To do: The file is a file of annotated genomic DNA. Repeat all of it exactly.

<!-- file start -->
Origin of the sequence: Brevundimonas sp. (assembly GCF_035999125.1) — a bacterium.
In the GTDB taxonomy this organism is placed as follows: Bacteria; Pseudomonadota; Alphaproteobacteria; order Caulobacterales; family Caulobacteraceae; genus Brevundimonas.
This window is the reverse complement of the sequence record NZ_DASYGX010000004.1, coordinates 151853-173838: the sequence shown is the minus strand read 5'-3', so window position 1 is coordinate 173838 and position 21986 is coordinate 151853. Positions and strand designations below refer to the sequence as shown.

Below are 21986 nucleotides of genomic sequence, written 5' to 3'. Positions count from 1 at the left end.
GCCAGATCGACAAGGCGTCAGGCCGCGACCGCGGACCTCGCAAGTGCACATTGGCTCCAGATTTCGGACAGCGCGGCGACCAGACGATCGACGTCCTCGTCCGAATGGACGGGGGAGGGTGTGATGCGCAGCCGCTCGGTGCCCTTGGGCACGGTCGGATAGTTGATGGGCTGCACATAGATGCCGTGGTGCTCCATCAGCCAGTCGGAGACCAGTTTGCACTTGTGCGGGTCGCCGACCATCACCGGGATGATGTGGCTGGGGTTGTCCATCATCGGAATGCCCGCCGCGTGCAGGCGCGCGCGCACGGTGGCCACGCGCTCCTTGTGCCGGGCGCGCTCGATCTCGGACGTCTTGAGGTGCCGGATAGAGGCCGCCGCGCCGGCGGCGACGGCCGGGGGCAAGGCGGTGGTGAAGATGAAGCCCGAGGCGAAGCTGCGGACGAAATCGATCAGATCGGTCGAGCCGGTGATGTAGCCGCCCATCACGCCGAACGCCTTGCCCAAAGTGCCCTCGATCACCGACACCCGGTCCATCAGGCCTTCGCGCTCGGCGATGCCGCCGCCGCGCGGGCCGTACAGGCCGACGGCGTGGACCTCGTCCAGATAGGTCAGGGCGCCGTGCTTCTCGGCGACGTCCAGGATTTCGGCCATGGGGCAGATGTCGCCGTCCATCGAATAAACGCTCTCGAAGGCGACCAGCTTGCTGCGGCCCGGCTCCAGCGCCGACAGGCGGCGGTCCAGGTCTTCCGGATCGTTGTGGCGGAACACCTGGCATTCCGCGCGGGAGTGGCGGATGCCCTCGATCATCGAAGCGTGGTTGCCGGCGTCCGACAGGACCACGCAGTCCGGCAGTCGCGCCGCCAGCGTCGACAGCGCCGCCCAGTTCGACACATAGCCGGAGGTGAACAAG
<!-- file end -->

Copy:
Origin of the sequence: Brevundimonas sp. (assembly GCF_035999125.1) — a bacterium.
In the GTDB taxonomy this organism is placed as follows: Bacteria; Pseudomonadota; Alphaproteobacteria; order Caulobacterales; family Caulobacteraceae; genus Brevundimonas.
This window is the reverse complement of the sequence record NZ_DASYGX010000004.1, coordinates 151853-173838: the sequence shown is the minus strand read 5'-3', so window position 1 is coordinate 173838 and position 21986 is coordinate 151853. Positions and strand designations below refer to the sequence as shown.

Below are 21986 nucleotides of genomic sequence, written 5' to 3'. Positions count from 1 at the left end.
GCCAGATCGACAAGGCGTCAGGCCGCGACCGCGGACCTCGCAAGTGCACATTGGCTCCAGATTTCGGACAGCGCGGCGACCAGACGATCGACGTCCTCGTCCGAATGGACGGGGGAGGGTGTGATGCGCAGCCGCTCGGTGCCCTTGGGCACGGTCGGATAGTTGATGGGCTGCACATAGATGCCGTGGTGCTCCATCAGCCAGTCGGAGACCAGTTTGCACTTGTGCGGGTCGCCGACCATCACCGGGATGATGTGGCTGGGGTTGTCCATCATCGGAATGCCCGCCGCGTGCAGGCGCGCGCGCACGGTGGCCACGCGCTCCTTGTGCCGGGCGCGCTCGATCTCGGACGTCTTGAGGTGCCGGATAGAGGCCGCCGCGCCGGCGGCGACGGCCGGGGGCAAGGCGGTGGTGAAGATGAAGCCCGAGGCGAAGCTGCGGACGAAATCGATCAGATCGGTCGAGCCGGTGATGTAGCCGCCCATCACGCCGAACGCCTTGCCCAAAGTGCCCTCGATCACCGACACCCGGTCCATCAGGCCTTCGCGCTCGGCGATGCCGCCGCCGCGCGGGCCGTACAGGCCGACGGCGTGGACCTCGTCCAGATAGGTCAGGGCGCCGTGCTTCTCGGCGACGTCCAGGATTTCGGCCATGGGGCAGATGTCGCCGTCCATCGAATAAACGCTCTCGAAGGCGACCAGCTTGCTGCGGCCCGGCTCCAGCGCCGACAGGCGGCGGTCCAGGTCTTCCGGATCGTTGTGGCGGAACACCTGGCATTCCGCGCGGGAGTGGCGGATGCCCTCGATCATCGAAGCGTGGTTGCCGGCGTCCGACAGGACCACGCAGTCCGGCAGTCGCGCCGCCAGCGTCGACAGCGCCGCCCAGTTCGACACATAGCCGGAGGTGAACAAG